“Egyptians infuriated by the deaths of 74 people in soccer violence staged protests in central Cairo and clashed with the police forces, as the army-led government came under fire for failing to prevent the deadliest incident since the overthrow of Hosni Mubarak.”
For a military institution that is supposed to hand over power to civilians by next July, after a monopoly of power for more than six decades, any incident that would allow chaos and insecurity to prevail will certainly be welcomed.
“It seems the whole thing had been planned beforehand.” said Mahmoud el-Sayed, one of the football players at Al-Ahly club (the most famous football club in Africa)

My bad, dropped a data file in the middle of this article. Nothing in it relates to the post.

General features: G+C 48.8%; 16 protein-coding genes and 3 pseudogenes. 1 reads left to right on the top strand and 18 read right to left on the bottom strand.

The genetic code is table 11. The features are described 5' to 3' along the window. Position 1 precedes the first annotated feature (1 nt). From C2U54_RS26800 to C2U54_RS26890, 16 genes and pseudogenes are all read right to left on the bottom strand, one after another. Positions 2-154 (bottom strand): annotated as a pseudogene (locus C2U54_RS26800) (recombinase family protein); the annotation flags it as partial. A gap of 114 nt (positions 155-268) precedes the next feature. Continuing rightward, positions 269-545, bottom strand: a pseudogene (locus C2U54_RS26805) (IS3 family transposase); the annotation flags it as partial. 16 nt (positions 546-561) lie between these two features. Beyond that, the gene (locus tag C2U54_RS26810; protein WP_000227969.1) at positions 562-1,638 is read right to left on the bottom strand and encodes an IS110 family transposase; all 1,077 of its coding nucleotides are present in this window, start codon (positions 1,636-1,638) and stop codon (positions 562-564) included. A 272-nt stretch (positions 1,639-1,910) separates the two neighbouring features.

While a whole year has lapsed since the Egyptian revolution erupted, it is getting more and more obvious every day that toppling Mubarak was the easy part of the revolt and the real battle, if you like, that has been raging throughout the last year is between the will of the people and the mighty apparatus of the police and the military, who have practically been running the show in Egypt since 1952.
But that is not likely to resonate well among the revolutionaries and political activists and will be the more reason for protests and violence to escalate on the Egyptian street, for the Arab spring has confirmed one thing: the army is not fit to govern ~ neither in Egypt nor in Syria or Yemen.